Redlining in a Majority Black City?: Mortgage Lending and the Racial Composition of Detroit Neighborhoods

By Silverman, Robert Mark | The Western Journal of Black Studies, Spring 2005 | Go to article overview

Redlining in a Majority Black City?: Mortgage Lending and the Racial Composition of Detroit Neighborhoods


Silverman, Robert Mark, The Western Journal of Black Studies


Race and the Lending Gap

Redlining, which entails the denial of credit to low-income and minority communities, has been a concern in the United States for decades. The practice took its most overt form in the early to mid-1900s, when the National Association of Real Estate Boards (NAREB) and the Federal Housing Authority (FHA) discouraged lending in urban communities with high concentrations of the poor and minorities (Judd, 1984; Massey and Denton, 1993; McKenzie, 1994). Since that time, redlining was made illegal by the Federal Fair Housing Act of 1968. Following the passage of this act, community activists led the campaign for a series of laws passed at the federal, state, and local levels which shifted the government's stance from "a position requiring segregation to one prohibiting it, at least in terms of the letter of the law" (Squires, 1994: 69). The Home Mortgage Disclosure Act (HMDA) of 1975 and the Community Reinvestment Act (CRA) of 1977 were among the more important laws passed during this period. These laws have provided community advocates and researchers with data and enforcement mechanisms to challenge discriminatory lending policies of banks. Despite opposition from financial institutions, HMDA and CRA have been strengthened over the years due to the combined efforts of community advocates and researchers (Nyden et. al., 1997; Squires, 2003). Together, these efforts have come to form the community reinvestment movement in the United States (Squires, 1992).

A major watershed in the community reinvestment movement came in 1988 when a series of articles titled "The Color of Money" was published in the Atlanta Journal-Constitution (Dedman, 1988). These articles brought the issues of redlining into the public eye, adding momentum to efforts to address discrimination in housing markets. The articles indicated that a gap existed in mortgage lending between African Americans and whites living in the Atlanta, Georgia. This lending gap placed African American neighborhoods at a disadvantage in the market for mortgage products and was offered as evidence for the continued practice of redlining. Since the publication of the articles, scholars have paid increased attention to the problem of redlining in American cities. Within this growing body of research, disagreement over the extent to which the racial composition of neighborhoods influences mortgage lending has surfaced. Ross and Yinger (2002) offer a detailed examination of this debate in the research. On one side of this argument, scholars have attempted to forward evidence that race is not a significant indicator of mortgage lending patterns. From this perspective it is argued that other characteristics of a neighborhood's population and housing stock predict mortgage lending patterns. On the other side of this argument, scholars have maintained that redlining based on race remains a component of American housing markets. Although these scholars acknowledge that a variety of factors influence lending patterns, race is believed to be an important aspect of the mortgage process.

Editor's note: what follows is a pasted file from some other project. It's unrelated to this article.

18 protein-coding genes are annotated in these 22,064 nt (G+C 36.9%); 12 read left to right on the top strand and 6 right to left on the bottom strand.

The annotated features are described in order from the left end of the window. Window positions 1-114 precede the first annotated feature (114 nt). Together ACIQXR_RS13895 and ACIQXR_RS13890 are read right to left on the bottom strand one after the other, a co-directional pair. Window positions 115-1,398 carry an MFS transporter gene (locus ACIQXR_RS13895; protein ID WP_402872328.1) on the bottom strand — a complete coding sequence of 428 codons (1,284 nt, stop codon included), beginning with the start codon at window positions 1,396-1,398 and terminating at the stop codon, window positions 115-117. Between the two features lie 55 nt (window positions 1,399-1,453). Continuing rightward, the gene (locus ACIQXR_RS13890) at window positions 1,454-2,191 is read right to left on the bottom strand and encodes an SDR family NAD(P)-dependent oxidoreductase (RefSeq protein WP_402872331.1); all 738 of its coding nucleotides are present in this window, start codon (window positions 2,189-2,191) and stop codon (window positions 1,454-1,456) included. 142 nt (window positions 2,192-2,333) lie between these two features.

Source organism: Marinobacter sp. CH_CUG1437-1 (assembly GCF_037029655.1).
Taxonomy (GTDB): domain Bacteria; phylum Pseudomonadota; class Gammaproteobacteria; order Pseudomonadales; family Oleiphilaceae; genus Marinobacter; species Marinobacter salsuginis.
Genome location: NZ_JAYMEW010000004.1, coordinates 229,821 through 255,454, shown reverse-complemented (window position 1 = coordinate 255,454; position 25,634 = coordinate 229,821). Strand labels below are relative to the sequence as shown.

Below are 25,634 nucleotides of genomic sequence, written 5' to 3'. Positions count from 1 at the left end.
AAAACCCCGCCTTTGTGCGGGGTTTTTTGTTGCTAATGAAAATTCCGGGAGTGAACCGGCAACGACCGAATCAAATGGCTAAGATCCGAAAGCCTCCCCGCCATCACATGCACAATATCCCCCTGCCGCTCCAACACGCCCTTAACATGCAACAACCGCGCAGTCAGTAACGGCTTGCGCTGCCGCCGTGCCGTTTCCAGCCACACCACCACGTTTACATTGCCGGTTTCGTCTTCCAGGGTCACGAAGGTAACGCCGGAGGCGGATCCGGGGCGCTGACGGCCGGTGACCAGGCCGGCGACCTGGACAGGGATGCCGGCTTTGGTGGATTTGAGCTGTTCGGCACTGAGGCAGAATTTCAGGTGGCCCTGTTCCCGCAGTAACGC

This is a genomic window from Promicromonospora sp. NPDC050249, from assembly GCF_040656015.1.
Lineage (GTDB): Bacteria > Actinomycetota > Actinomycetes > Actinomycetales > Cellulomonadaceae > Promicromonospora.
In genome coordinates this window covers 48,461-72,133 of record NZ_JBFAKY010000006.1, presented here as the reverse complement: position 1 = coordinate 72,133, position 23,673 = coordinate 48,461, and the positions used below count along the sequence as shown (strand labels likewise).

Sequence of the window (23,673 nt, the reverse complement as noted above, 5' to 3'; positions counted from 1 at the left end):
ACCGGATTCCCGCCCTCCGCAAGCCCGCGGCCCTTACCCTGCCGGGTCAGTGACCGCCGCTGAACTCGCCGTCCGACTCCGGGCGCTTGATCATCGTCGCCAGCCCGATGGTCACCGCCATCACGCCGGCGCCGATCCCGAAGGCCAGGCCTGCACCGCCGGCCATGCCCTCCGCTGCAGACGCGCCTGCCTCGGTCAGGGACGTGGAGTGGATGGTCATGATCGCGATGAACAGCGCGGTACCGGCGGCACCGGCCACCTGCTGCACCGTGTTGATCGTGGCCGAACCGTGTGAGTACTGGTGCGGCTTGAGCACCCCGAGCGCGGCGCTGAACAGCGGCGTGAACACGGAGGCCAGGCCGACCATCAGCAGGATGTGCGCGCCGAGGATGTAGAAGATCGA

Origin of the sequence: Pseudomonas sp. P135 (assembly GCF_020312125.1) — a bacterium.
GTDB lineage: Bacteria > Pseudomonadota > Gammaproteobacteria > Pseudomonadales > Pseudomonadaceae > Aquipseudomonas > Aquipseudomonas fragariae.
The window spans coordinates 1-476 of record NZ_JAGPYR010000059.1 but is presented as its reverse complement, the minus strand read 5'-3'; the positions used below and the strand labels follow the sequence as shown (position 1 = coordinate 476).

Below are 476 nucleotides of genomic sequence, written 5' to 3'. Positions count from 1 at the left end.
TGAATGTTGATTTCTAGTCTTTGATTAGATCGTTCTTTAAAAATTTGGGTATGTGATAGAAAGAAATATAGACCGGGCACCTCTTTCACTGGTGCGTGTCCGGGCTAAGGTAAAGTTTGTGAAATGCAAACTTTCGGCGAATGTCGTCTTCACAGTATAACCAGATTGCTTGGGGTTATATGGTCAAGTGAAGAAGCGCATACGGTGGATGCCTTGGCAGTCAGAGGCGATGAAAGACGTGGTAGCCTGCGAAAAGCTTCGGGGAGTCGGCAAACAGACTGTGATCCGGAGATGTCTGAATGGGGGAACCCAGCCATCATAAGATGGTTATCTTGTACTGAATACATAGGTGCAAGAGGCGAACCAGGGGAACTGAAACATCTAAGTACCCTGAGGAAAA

In the years following the series in the Atlanta Journal-Constitution scholarship began to emerge which downplayed the role of race in mortgage lending. For example, Hula (1991) studied patterns of mortgage lending using aggregate data at the national level. In his analysis, he examined the effects of various population and housing characteristics on both the number and value of mortgages during the 1980's. Hula concluded that there was weak support for redlining based on the racial composition of neighborhoods. Similarly, Shill and Wachter (1993) examined the disposition of mortgage applications in Boston and Philadelphia. In their analysis they also controlled for neighborhood racial composition and housing characteristics. The results of their research produced evidence that rejected claims that redlining was present in the two cities studied.

Another study of mortgage lending which focused on Detroit, Michigan, a majority-minority city, reached similar conclusions concerning the relationship between race and mortgage lending (Perle et.

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